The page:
But this time I got a Judge’s Award and Alodia said I was like a real idol.
I was clawing my way up and out, however slowly.
Did I mention that Alodia Goddamn Gosiengfiao said I was like a real idol?
A month before Sabo 2015, something happened that has put my life on an uneven path ever since.
At the time I was working on Lucina, a character I’d fallen in love with so fast, she became a dream cosplay seconds after I met her.
After struggling to function around shock and depression for a couple of weeks, I realized I had to do everything I could to finish her.
I needed her strength, and I needed the accomplishment.
I painted my sword and my armor and re-recorded my skit lines in the hotel room. I blocked out my skit backstage. I had sworn over and over to never again be finishing major costume parts in the hotel room, but broke my own rules. I had to. I had to finish her, not to prove anything to anyone but myself. To prove that I could be a brave and thoughtful princess who could slay dragons without a second thought. I needed to be that person for myself, but it wasn’t going to happen unless I could literally don her armor.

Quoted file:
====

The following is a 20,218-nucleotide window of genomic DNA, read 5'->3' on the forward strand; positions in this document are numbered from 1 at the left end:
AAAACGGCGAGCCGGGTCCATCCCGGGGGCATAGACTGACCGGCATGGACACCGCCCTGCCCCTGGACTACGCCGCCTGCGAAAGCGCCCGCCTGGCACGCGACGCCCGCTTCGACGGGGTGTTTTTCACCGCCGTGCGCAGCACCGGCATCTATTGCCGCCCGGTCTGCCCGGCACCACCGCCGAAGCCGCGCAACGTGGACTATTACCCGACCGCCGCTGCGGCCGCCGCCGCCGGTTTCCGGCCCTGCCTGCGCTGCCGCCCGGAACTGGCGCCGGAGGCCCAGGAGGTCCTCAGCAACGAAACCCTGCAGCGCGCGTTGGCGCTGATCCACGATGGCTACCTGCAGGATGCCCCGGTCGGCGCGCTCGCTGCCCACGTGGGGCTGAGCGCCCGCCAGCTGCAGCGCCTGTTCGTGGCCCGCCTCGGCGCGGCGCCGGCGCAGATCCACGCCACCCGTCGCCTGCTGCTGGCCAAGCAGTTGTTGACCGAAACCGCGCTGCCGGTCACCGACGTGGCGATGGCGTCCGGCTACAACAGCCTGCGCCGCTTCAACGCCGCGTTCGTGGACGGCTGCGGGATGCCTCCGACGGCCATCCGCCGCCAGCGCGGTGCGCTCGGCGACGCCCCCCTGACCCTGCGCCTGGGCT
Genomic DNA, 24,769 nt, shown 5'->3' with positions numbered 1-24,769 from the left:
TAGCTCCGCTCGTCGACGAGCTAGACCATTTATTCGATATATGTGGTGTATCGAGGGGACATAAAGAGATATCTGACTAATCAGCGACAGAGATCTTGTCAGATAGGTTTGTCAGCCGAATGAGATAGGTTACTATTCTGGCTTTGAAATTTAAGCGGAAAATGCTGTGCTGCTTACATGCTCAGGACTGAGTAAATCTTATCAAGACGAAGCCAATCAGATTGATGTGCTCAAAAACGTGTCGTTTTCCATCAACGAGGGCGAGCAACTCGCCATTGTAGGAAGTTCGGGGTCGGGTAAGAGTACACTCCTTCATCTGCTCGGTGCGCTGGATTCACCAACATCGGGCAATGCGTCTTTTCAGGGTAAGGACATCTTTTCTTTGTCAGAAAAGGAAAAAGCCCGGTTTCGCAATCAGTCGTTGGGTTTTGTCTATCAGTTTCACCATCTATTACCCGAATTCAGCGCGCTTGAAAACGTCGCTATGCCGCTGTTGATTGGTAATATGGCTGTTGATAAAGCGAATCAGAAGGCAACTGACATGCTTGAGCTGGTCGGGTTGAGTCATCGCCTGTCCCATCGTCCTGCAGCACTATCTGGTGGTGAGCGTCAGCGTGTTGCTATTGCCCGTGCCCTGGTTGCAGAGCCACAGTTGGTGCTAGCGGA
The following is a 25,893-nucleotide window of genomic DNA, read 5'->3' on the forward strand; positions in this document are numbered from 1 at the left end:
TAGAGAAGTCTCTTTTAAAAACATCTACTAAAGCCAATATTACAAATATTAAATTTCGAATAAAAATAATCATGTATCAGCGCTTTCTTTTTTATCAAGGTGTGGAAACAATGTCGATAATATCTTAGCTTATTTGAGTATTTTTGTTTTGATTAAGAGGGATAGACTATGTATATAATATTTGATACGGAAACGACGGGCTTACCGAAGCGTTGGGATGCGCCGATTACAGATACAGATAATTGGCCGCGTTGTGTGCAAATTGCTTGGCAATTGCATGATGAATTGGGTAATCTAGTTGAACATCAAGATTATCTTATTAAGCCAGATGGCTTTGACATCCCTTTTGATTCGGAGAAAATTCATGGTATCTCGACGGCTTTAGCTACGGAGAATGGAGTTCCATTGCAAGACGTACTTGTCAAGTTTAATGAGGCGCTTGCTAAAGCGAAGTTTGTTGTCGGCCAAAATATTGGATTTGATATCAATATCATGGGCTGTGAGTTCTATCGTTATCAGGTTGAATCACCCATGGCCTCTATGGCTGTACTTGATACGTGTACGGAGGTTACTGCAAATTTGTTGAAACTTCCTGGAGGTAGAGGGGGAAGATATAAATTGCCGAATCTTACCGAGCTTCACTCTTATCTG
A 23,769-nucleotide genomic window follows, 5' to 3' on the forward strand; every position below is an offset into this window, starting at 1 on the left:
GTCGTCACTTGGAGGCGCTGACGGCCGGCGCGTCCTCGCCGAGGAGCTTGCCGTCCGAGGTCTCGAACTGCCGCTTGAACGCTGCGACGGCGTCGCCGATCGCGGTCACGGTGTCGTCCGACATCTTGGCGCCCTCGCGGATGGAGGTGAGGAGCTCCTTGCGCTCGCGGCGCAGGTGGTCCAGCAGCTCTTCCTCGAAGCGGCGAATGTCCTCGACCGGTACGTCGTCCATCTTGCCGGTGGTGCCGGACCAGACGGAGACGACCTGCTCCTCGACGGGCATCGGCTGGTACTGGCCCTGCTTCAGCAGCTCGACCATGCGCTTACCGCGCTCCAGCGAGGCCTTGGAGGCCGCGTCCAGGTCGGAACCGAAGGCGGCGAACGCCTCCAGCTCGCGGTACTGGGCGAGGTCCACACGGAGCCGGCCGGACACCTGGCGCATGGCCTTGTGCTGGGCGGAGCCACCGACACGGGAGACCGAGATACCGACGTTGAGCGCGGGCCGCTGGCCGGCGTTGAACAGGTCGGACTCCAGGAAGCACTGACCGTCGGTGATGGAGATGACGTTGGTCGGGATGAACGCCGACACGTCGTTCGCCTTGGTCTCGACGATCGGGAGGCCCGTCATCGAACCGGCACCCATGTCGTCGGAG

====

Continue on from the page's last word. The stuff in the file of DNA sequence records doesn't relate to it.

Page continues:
In case I need to say it explicitly, here it is:
- Entering a masquerade to prove something to your former friends is a bad idea.
- Entering a masquerade to prove to yourself how talented and hard-working you are is a much nobler reason, and a much stronger source of motivation.
The day of the masquerade, I finally put everything on and I almost cried when I saw myself in the mirror for the first time.
I’d done it. The costume was on, without safety pins or hot glue or duct tape. I had brought to life the brave princess that inspired me so much. Despite a few last-minute rushed parts and mishaps, Lucina was and is the best thing I’ve made to date. I’m still so proud of her. I had come a long, long fucking way since Mami’s taped-on boot covers.